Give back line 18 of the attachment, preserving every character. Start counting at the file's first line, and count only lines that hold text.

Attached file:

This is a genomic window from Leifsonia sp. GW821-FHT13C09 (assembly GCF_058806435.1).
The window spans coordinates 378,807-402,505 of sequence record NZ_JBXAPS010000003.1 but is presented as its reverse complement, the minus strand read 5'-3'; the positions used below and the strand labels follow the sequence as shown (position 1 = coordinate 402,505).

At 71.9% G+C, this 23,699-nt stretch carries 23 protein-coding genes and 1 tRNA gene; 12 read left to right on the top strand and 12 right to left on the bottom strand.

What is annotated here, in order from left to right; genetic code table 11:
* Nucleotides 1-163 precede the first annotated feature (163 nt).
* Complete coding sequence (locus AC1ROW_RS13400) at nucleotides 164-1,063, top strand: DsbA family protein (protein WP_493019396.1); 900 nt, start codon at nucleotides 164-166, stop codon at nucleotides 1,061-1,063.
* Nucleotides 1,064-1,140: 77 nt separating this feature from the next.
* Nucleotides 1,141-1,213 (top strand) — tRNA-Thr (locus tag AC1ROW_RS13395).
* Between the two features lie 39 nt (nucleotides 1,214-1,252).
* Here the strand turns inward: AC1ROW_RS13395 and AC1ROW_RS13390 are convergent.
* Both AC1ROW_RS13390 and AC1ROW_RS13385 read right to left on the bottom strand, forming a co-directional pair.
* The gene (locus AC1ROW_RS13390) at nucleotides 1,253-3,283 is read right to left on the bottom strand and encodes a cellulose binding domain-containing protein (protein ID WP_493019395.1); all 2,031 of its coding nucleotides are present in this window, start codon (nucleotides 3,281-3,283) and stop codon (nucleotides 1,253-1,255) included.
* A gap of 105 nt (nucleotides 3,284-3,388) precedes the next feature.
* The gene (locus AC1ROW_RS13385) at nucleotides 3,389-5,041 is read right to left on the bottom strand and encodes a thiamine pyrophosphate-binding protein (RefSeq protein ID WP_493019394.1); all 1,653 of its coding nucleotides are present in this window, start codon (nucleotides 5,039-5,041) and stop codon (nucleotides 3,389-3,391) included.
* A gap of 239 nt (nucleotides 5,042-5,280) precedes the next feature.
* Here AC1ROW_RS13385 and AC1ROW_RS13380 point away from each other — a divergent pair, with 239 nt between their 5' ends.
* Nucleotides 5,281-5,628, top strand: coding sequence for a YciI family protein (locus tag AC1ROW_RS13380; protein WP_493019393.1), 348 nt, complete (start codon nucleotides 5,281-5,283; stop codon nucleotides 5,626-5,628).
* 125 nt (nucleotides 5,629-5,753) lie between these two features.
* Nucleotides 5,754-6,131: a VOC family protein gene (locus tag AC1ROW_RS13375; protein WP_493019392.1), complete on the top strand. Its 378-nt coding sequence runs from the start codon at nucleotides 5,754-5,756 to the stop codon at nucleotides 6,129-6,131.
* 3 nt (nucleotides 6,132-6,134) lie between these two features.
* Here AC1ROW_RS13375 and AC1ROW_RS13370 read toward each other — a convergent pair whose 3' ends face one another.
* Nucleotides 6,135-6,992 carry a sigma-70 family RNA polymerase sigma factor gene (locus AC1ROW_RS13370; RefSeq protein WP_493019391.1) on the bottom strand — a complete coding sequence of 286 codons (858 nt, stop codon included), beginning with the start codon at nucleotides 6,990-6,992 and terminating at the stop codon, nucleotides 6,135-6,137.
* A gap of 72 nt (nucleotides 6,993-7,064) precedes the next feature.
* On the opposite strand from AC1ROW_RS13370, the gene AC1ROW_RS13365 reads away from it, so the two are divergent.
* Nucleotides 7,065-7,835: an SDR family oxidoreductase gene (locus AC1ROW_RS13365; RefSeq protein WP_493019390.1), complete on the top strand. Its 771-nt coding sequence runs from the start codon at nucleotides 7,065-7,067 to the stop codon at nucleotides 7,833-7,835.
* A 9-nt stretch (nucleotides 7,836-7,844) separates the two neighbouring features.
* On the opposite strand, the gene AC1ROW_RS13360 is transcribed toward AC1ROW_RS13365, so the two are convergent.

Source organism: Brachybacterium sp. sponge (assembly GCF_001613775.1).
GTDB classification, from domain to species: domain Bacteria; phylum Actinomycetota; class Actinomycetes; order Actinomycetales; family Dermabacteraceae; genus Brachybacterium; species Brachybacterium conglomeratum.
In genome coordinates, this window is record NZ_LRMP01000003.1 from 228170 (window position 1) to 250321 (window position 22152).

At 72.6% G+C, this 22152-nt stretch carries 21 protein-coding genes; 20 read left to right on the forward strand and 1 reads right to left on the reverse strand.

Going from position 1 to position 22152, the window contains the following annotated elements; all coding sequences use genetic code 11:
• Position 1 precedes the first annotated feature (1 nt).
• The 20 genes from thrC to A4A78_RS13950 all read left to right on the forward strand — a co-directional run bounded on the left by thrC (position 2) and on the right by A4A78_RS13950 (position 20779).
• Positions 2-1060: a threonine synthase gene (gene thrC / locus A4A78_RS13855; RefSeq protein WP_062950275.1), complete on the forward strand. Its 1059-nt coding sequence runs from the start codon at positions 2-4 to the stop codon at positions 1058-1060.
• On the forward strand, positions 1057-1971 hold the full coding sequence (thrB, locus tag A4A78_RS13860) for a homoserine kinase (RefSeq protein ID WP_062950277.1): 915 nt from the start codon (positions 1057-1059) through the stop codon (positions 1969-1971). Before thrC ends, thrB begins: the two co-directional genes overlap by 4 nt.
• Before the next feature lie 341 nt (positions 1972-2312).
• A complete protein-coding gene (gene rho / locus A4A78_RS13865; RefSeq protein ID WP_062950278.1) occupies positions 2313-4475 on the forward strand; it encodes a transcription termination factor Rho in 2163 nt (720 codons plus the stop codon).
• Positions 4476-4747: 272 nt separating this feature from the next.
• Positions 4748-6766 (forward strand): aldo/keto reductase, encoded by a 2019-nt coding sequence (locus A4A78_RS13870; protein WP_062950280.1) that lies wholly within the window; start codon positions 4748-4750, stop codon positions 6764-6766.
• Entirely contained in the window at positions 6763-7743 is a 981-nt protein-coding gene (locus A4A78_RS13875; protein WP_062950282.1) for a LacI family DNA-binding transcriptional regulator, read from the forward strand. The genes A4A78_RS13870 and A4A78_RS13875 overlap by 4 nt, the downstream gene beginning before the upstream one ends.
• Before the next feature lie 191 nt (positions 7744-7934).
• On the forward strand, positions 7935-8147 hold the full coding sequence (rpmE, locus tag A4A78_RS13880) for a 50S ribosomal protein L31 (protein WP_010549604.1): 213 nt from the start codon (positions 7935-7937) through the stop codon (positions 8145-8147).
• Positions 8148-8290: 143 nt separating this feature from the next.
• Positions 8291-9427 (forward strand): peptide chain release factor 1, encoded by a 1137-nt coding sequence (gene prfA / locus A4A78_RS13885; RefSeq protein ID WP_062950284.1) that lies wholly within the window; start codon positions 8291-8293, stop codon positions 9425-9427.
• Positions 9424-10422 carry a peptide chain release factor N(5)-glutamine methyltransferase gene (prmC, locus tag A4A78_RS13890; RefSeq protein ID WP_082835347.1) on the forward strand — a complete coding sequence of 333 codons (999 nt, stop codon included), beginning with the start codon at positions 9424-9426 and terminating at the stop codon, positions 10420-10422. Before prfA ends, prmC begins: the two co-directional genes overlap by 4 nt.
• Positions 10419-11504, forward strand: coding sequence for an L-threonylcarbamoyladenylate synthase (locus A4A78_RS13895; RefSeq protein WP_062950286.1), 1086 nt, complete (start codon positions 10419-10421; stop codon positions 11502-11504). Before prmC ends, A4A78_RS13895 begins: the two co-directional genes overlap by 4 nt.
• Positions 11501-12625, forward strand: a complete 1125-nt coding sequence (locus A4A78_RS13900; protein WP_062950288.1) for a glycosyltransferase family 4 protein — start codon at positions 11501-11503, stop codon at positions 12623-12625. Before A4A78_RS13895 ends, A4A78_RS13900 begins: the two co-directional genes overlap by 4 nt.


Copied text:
* 125 nt (nucleotides 5,629-5,753) lie between these two features.